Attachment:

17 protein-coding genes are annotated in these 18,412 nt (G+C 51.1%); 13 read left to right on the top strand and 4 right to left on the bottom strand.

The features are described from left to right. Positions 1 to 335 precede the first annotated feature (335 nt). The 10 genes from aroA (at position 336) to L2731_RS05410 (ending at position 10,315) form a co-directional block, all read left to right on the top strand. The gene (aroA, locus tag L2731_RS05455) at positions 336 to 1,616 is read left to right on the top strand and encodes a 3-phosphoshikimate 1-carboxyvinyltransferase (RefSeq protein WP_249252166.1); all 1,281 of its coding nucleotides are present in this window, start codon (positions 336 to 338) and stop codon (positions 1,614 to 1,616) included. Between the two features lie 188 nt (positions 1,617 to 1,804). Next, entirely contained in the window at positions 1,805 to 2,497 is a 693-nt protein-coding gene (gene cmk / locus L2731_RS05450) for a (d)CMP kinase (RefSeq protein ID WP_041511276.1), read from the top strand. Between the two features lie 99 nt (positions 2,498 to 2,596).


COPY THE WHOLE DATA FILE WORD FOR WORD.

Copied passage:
17 protein-coding genes are annotated in these 18,412 nt (G+C 51.1%); 13 read left to right on the top strand and 4 right to left on the bottom strand.

The features are described from left to right. Positions 1 to 335 precede the first annotated feature (335 nt). The 10 genes from aroA (at position 336) to L2731_RS05410 (ending at position 10,315) form a co-directional block, all read left to right on the top strand. The gene (aroA, locus tag L2731_RS05455) at positions 336 to 1,616 is read left to right on the top strand and encodes a 3-phosphoshikimate 1-carboxyvinyltransferase (RefSeq protein WP_249252166.1); all 1,281 of its coding nucleotides are present in this window, start codon (positions 336 to 338) and stop codon (positions 1,614 to 1,616) included. Between the two features lie 188 nt (positions 1,617 to 1,804). Next, entirely contained in the window at positions 1,805 to 2,497 is a 693-nt protein-coding gene (gene cmk / locus L2731_RS05450) for a (d)CMP kinase (RefSeq protein ID WP_041511276.1), read from the top strand. Between the two features lie 99 nt (positions 2,498 to 2,596).